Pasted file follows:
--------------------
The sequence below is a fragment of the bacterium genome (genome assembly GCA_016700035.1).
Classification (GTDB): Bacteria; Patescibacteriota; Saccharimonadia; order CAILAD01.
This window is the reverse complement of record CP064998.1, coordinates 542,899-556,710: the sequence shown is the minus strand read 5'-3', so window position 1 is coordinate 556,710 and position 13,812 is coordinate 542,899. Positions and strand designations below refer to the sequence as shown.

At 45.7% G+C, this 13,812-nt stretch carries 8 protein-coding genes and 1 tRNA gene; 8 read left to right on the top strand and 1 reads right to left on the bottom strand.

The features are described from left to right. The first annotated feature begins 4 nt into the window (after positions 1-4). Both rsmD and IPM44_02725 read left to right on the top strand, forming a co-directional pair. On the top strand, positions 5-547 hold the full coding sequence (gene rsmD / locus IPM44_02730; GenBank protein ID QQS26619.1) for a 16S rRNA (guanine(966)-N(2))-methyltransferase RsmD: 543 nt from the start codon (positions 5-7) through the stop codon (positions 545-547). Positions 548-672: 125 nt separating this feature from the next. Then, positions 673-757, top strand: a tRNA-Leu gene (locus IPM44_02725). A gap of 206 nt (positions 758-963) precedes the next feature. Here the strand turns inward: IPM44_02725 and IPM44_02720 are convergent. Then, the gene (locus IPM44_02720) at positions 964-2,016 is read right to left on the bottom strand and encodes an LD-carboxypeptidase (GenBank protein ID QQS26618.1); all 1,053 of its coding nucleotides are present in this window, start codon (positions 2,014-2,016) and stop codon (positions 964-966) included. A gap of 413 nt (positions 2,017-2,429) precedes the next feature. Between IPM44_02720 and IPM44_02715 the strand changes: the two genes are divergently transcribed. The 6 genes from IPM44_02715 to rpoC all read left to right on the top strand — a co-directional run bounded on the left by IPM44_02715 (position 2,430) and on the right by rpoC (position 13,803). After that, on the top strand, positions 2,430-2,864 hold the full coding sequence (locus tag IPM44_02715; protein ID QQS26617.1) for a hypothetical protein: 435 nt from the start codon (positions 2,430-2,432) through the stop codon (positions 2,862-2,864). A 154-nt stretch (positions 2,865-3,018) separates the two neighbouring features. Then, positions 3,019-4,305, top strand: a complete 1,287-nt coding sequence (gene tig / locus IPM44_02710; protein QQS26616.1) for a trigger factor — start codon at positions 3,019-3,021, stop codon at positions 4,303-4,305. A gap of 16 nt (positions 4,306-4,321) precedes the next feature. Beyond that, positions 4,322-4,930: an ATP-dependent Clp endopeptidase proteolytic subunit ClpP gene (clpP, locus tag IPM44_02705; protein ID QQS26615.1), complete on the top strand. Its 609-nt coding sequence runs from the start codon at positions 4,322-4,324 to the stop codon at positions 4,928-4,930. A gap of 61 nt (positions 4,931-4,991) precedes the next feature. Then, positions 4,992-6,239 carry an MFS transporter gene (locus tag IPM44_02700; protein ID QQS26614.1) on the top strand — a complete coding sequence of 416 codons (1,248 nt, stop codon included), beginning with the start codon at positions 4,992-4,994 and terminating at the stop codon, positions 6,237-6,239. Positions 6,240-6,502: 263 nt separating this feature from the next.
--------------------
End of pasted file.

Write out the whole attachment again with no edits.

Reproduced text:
The sequence below is a fragment of the bacterium genome (genome assembly GCA_016700035.1).
Classification (GTDB): Bacteria; Patescibacteriota; Saccharimonadia; order CAILAD01.
This window is the reverse complement of record CP064998.1, coordinates 542,899-556,710: the sequence shown is the minus strand read 5'-3', so window position 1 is coordinate 556,710 and position 13,812 is coordinate 542,899. Positions and strand designations below refer to the sequence as shown.

At 45.7% G+C, this 13,812-nt stretch carries 8 protein-coding genes and 1 tRNA gene; 8 read left to right on the top strand and 1 reads right to left on the bottom strand.

The features are described from left to right. The first annotated feature begins 4 nt into the window (after positions 1-4). Both rsmD and IPM44_02725 read left to right on the top strand, forming a co-directional pair. On the top strand, positions 5-547 hold the full coding sequence (gene rsmD / locus IPM44_02730; GenBank protein ID QQS26619.1) for a 16S rRNA (guanine(966)-N(2))-methyltransferase RsmD: 543 nt from the start codon (positions 5-7) through the stop codon (positions 545-547). Positions 548-672: 125 nt separating this feature from the next. Then, positions 673-757, top strand: a tRNA-Leu gene (locus IPM44_02725). A gap of 206 nt (positions 758-963) precedes the next feature. Here the strand turns inward: IPM44_02725 and IPM44_02720 are convergent. Then, the gene (locus IPM44_02720) at positions 964-2,016 is read right to left on the bottom strand and encodes an LD-carboxypeptidase (GenBank protein ID QQS26618.1); all 1,053 of its coding nucleotides are present in this window, start codon (positions 2,014-2,016) and stop codon (positions 964-966) included. A gap of 413 nt (positions 2,017-2,429) precedes the next feature. Between IPM44_02720 and IPM44_02715 the strand changes: the two genes are divergently transcribed. The 6 genes from IPM44_02715 to rpoC all read left to right on the top strand — a co-directional run bounded on the left by IPM44_02715 (position 2,430) and on the right by rpoC (position 13,803). After that, on the top strand, positions 2,430-2,864 hold the full coding sequence (locus tag IPM44_02715; protein ID QQS26617.1) for a hypothetical protein: 435 nt from the start codon (positions 2,430-2,432) through the stop codon (positions 2,862-2,864). A 154-nt stretch (positions 2,865-3,018) separates the two neighbouring features. Then, positions 3,019-4,305, top strand: a complete 1,287-nt coding sequence (gene tig / locus IPM44_02710; protein QQS26616.1) for a trigger factor — start codon at positions 3,019-3,021, stop codon at positions 4,303-4,305. A gap of 16 nt (positions 4,306-4,321) precedes the next feature. Beyond that, positions 4,322-4,930: an ATP-dependent Clp endopeptidase proteolytic subunit ClpP gene (clpP, locus tag IPM44_02705; protein ID QQS26615.1), complete on the top strand. Its 609-nt coding sequence runs from the start codon at positions 4,322-4,324 to the stop codon at positions 4,928-4,930. A gap of 61 nt (positions 4,931-4,991) precedes the next feature. Then, positions 4,992-6,239 carry an MFS transporter gene (locus tag IPM44_02700; protein ID QQS26614.1) on the top strand — a complete coding sequence of 416 codons (1,248 nt, stop codon included), beginning with the start codon at positions 4,992-4,994 and terminating at the stop codon, positions 6,237-6,239. Positions 6,240-6,502: 263 nt separating this feature from the next.